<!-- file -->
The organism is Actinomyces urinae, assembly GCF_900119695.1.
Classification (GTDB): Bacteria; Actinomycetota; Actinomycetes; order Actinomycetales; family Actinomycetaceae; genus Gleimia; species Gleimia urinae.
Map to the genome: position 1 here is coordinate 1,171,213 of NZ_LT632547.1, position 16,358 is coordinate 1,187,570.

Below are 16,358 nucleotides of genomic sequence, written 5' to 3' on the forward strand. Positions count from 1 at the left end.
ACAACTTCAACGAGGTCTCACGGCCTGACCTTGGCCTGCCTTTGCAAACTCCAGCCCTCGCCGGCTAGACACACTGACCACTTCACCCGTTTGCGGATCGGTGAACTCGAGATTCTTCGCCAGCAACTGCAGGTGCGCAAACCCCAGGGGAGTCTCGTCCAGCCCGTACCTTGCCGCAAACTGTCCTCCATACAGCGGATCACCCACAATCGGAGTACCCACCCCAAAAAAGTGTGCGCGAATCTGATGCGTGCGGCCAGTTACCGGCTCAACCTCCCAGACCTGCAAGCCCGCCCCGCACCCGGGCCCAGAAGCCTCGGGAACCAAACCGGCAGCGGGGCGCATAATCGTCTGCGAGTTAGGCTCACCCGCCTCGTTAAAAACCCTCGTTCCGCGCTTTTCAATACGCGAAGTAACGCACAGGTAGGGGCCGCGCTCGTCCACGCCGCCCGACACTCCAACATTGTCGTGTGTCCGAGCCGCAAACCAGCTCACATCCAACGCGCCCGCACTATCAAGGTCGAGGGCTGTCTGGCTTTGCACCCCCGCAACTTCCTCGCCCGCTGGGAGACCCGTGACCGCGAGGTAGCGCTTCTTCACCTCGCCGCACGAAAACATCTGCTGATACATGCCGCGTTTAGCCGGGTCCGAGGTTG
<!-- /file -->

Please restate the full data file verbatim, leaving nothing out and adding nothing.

The organism is Actinomyces urinae, assembly GCF_900119695.1.
Classification (GTDB): Bacteria; Actinomycetota; Actinomycetes; order Actinomycetales; family Actinomycetaceae; genus Gleimia; species Gleimia urinae.
Map to the genome: position 1 here is coordinate 1,171,213 of NZ_LT632547.1, position 16,358 is coordinate 1,187,570.

Below are 16,358 nucleotides of genomic sequence, written 5' to 3' on the forward strand. Positions count from 1 at the left end.
ACAACTTCAACGAGGTCTCACGGCCTGACCTTGGCCTGCCTTTGCAAACTCCAGCCCTCGCCGGCTAGACACACTGACCACTTCACCCGTTTGCGGATCGGTGAACTCGAGATTCTTCGCCAGCAACTGCAGGTGCGCAAACCCCAGGGGAGTCTCGTCCAGCCCGTACCTTGCCGCAAACTGTCCTCCATACAGCGGATCACCCACAATCGGAGTACCCACCCCAAAAAAGTGTGCGCGAATCTGATGCGTGCGGCCAGTTACCGGCTCAACCTCCCAGACCTGCAAGCCCGCCCCGCACCCGGGCCCAGAAGCCTCGGGAACCAAACCGGCAGCGGGGCGCATAATCGTCTGCGAGTTAGGCTCACCCGCCTCGTTAAAAACCCTCGTTCCGCGCTTTTCAATACGCGAAGTAACGCACAGGTAGGGGCCGCGCTCGTCCACGCCGCCCGACACTCCAACATTGTCGTGTGTCCGAGCCGCAAACCAGCTCACATCCAACGCGCCCGCACTATCAAGGTCGAGGGCTGTCTGGCTTTGCACCCCCGCAACTTCCTCGCCCGCTGGGAGACCCGTGACCGCGAGGTAGCGCTTCTTCACCTCGCCGCACGAAAACATCTGCTGATACATGCCGCGTTTAGCCGGGTCCGAGGTTG